The emails are piling up, unread. Deadlines are blown. Once jovial video calls are now tense. You suspect burnout.
The feeling is an increasingly common one. In a September survey of nearly 700 professionals by consulting firm Korn Ferry, 89% said they were suffering from burnout. Some workers are leaving their jobs as a result. Others are moving to other cities or making similarly drastic changes.
But you don’t have to quit your job to combat burnout. There are ways to self-assess, work with your manager and improve your mental health.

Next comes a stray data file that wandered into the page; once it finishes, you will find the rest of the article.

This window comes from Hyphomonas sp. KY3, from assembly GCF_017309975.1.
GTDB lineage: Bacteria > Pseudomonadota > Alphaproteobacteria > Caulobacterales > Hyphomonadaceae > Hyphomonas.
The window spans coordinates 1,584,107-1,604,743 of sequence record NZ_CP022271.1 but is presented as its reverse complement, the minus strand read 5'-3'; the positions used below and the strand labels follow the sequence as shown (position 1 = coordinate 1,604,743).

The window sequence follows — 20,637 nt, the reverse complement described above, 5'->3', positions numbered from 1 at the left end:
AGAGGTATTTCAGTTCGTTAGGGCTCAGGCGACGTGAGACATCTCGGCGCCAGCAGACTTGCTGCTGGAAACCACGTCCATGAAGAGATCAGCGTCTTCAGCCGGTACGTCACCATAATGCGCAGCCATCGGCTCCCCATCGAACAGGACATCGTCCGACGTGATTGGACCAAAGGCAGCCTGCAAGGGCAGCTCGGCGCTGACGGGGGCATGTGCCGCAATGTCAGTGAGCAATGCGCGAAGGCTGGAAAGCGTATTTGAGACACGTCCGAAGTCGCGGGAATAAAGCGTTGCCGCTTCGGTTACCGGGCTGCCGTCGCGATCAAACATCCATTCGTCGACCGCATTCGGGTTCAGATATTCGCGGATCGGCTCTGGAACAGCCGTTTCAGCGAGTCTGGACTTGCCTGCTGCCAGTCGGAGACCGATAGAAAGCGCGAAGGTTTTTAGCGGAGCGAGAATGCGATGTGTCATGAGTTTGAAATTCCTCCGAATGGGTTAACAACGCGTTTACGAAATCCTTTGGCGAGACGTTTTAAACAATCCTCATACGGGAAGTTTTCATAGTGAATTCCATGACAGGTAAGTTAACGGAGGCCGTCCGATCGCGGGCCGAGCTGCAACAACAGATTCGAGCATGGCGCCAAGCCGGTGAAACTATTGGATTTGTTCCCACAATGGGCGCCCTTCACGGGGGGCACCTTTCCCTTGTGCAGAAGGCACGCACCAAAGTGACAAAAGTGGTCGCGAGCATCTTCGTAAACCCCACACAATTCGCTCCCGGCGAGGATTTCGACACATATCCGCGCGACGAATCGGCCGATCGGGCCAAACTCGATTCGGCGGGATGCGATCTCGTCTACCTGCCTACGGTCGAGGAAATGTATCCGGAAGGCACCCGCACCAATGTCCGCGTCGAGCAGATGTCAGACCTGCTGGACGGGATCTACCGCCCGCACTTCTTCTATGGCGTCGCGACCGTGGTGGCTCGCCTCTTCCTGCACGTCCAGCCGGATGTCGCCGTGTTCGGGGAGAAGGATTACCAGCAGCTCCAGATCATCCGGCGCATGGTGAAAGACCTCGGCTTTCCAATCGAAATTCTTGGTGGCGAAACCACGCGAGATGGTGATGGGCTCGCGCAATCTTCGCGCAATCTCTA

“There is a tendency for people to view burnout as a personal mental health issue, so it’s their problem, not anybody else’s. And if it’s your problem, then you’re the one that’s going to have to fix it. But there’s a whole other part of this, which is the workplace and the chronic job stressors that are the sources of burnout,” said Christina Maslach, a professor of psychology at the University of California, Berkeley.